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Blog > Issues > Separation of Powers > The Founding Fathers of our limited government: James Madison and the fight for the separation of powers

The Founding Fathers of our limited government: James Madison and the fight for the separation of powers

June 10, 2019 I By TIMOTHY SNOWBALL

This is the first in a five-part series dedicated to exploring the lives, ideas, and contributions of the five individuals most directly responsible for the Founding of the United States. Without the courageous actions of James Madison, Benjamin Franklin, John Adams, George Washington, and Thomas Jefferson, America would not be the country that it is today. In Part One, we discuss James Madison and his role in the backstory of the Constitution and its groundbreaking separation of powers doctrine.

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May 25, 1787. Philadelphia, Pennsylvania: The first day of the Constitutional Convention.

The United States, its own country for barely 10 years, was on the brink of collapse. The states were in chaos. The Articles of Confederation, the governing charter for our national government preceding the Constitution, was wholly inadequate. The Articles of Confederation organized the United States as more of a loose alliance of independent states rather than one united country. The national legislature under the Articles lacked basic government authority, such as the power of taxation and the power to raise an army. We didn’t even have an executive branch or a judicial system.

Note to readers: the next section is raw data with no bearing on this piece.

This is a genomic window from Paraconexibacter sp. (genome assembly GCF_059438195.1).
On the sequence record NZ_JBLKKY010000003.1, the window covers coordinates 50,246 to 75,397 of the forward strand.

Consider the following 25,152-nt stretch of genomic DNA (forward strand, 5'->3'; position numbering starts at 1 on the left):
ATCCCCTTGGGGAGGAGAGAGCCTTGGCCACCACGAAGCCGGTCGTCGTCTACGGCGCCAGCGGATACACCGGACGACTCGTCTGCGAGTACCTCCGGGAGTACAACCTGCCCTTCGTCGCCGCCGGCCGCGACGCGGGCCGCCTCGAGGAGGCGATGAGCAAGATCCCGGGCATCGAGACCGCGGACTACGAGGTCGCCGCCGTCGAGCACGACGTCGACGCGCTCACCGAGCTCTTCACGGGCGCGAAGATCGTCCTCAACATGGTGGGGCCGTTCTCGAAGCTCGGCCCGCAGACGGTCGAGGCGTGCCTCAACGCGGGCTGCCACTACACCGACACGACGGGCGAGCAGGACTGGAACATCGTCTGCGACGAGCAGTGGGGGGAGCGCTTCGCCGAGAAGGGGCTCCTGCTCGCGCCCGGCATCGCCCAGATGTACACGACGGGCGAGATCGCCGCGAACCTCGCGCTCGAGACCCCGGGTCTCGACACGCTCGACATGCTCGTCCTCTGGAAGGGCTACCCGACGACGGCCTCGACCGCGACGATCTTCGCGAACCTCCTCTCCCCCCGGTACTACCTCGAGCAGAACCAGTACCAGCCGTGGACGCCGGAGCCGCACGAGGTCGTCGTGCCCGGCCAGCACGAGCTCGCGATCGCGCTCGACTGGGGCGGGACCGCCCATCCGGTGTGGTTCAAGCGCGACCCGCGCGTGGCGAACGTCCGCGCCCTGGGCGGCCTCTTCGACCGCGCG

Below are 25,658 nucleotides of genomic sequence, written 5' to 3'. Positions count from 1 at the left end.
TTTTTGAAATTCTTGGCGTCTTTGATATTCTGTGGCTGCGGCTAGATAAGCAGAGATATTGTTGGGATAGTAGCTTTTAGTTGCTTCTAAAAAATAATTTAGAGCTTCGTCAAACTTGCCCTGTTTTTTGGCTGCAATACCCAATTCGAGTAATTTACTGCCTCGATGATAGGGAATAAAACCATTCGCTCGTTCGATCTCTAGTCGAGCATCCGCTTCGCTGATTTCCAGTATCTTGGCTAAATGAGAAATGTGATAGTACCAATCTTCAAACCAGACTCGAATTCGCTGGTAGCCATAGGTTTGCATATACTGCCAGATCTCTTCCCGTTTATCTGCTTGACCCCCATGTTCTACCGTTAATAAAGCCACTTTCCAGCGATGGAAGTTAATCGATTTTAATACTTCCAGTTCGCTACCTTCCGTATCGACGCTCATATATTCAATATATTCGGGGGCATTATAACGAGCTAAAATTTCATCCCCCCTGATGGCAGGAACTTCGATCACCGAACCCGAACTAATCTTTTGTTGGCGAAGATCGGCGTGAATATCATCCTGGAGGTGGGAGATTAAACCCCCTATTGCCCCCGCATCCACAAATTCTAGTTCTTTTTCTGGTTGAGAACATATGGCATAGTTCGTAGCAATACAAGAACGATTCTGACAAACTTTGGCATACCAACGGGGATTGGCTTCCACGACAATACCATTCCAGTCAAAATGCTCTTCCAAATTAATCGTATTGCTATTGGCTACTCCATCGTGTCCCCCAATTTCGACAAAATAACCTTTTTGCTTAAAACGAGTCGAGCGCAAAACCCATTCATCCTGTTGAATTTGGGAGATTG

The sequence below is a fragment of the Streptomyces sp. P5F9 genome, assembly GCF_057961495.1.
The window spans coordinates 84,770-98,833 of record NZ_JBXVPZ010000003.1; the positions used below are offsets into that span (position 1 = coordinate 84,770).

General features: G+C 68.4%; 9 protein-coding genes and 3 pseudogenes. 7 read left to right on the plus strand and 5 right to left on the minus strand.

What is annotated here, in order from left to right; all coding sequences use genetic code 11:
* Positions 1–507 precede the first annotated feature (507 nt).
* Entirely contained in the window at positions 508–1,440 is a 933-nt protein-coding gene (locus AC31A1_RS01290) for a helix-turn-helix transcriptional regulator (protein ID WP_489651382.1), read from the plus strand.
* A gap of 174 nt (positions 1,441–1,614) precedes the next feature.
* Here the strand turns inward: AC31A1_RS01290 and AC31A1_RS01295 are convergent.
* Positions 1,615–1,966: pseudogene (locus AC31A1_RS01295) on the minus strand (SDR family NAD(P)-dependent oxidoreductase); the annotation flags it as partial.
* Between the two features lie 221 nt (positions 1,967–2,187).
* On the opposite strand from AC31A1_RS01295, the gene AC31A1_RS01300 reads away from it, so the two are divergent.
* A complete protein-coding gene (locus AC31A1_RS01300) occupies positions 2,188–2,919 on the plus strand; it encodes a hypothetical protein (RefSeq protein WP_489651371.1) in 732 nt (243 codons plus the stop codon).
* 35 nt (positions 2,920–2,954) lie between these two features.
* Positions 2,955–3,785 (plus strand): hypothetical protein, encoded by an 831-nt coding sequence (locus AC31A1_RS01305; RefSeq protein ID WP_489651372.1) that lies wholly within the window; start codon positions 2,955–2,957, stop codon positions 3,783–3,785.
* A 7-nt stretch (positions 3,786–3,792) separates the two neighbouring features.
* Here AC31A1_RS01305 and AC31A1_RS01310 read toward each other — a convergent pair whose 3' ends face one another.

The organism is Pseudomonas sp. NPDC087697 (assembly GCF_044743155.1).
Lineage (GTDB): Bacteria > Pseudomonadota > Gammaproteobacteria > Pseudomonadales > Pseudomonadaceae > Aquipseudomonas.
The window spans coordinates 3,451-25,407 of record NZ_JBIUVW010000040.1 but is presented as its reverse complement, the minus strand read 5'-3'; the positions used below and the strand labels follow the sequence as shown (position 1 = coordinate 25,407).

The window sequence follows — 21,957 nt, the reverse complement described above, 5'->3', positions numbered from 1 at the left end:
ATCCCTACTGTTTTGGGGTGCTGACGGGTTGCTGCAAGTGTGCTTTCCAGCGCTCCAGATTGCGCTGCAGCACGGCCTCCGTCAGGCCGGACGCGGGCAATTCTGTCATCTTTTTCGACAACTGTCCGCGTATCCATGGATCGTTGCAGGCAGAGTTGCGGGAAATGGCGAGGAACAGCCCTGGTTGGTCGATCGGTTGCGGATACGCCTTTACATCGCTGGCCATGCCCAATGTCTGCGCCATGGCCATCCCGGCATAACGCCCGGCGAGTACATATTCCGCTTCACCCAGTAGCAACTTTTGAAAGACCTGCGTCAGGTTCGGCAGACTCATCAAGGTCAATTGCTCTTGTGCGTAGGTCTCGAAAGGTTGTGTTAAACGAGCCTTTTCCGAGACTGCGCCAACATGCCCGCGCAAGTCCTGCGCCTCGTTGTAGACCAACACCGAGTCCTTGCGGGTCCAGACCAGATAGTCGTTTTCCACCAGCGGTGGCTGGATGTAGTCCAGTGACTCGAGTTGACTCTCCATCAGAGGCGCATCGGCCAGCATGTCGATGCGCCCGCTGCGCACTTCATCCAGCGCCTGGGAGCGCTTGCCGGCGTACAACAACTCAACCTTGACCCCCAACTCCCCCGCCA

Meanwhile, many of the states enacted dangerously irresponsible monetary policies to alleviate their post-war debt. In Massachusetts, a Revolutionary War veteran, Daniel Shays, and his followers even threatened open rebellion.

Something had to be done; our country needed a real government. We needed the Constitution.

If there’s one figure that deserves the most credit for creating the Constitution, which guided our country forward and codified important limits on the government’s power, that individual is James Madison: the architect of our separation of powers.

Born into the upper classes of Virginia’s planter society, Madison was a student of classical politics from an early age. At the College of New Jersey (now Princeton), he studied the philosophical ideas known as the Enlightenment. Many of these concepts  would later form the basis for the American Revolution.

Upon graduation, Madison became active in politics during the revolutionary era, serving at the Virginia Constitutional Convention and the Second Continental Congress. By the time of the Constitutional Convention, Madison was one the most well-known political leaders in the fledgling country.

But he had his work cut out for him during that Philadelphia summer of 1787. He knew the deficiencies of the Articles of Confederation well and was hopeful that the Convention could fix them. Madison knew the trick to forming any new government is providing it with enough power to be effective (like the power of taxation and self-defense), but power limited enough so it wouldn’t infringe on people’s individual liberties.

But Madison also knew that many of the Convention’s delegates were coming with specific instructions from their state legislatures only to reform the Articles, not do away with them completely. Other delegates were concerned only with the possible benefits to their own states or regions, and not the good of the country as a whole.